Mr. Thomas Jordan.
2 Simpasture Court,
Thomas Jordan was born in January 1892 in Birtley, County Durham in the North East of England. His memoirs are in the form of an interview conducted in November 1976 and focus on a range of different topics in the 10,000 word transcript. He begins by describing his early childhood where he moved to a colliery district after his father took a Deputy Overman position where he was responsible for the safety of the mine and the miners. Then Thomas concentrates on his own life, the key events which took him into the army, and the conditions of the working classes.
Work is an important topic in Thomas’s memoirs. He relates his father’s time down the mines before and after a thirteen-year military career from 1876 to 1889. Then he discusses how he was expected to go down the mine before he realised his own ambition to join the military. It’s plain to see that Thomas had a great love and admiration for both his parents. Family is a big part of his memoirs, and it will be interesting to explore this in the coming blog posts.
The oral history aspect of this memoir is something which excites me and something which I’m looking forward to exploring further. Not only can I see his local dialect in the transcript, I can hear the old Geordie in my head. Thomas is well spoken and he holds himself well in the conversation. His storytelling is captivating and allows the reader a strong insight into his life and the local area in the early twentieth century.
Life was a struggle for many working-class people in the early 1900’s, yet Thomas explains that ‘the family of six never knew the hardship which seemed to be common at that period’ due to his father’s work ethic. It is clear in his memoirs that this work ethic stayed with him in his own working life.
I chose this author because of the connection I have with growing up in the North East. Having come from a small ex-mining town, I can relate to a lot of what Thomas discusses in his memoirs from stories that have been passed down in my own family. He describes his surroundings as ‘…everything around you was dirty- your houses looked dirty- the outside of them looked dirty- everything looked dirty- nothing looked clean.’ Yet he also discusses his childhood walk to school as ‘safe and very beautiful’ and I imagine for others to have seen a mining town in this period they would have thought otherwise. It is from this that I wish to explore his memoirs further and be able to tell his untold story.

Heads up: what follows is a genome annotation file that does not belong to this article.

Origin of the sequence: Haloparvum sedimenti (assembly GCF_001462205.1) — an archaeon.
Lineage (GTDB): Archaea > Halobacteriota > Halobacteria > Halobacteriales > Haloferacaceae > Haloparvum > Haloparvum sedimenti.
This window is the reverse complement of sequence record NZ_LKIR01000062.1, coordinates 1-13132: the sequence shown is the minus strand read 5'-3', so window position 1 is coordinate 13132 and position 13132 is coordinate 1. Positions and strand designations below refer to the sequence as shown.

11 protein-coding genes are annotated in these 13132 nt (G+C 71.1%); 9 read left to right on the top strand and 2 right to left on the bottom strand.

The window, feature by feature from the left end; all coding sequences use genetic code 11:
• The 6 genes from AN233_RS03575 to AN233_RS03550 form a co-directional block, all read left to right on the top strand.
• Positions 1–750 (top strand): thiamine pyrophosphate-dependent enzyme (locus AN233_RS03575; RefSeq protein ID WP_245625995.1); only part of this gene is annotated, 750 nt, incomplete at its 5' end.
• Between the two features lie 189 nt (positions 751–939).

He talks about his weekends travelling on the train to Newcastle Upon-Tyne to visit the theatres, describes the strong football culture in the North East and even goes into detail about how somewhat isolated they were from everyone, explaining that it was ‘very seldom anybody in the mining villages went very far in those days’. Yet the most surprising thing is his credit to Christian Science for his good health after the effects of malaria, dysentery and gas poisoning forced him to give up his career down the mines and threatened his life expectancy. This is another aspect of his memoirs which I will be exploring in the future.
Thomas, Jordan. Untitled. Burnett Archive of Working Class Autobiography, University of Brunel Library, Special Collection, 1:405
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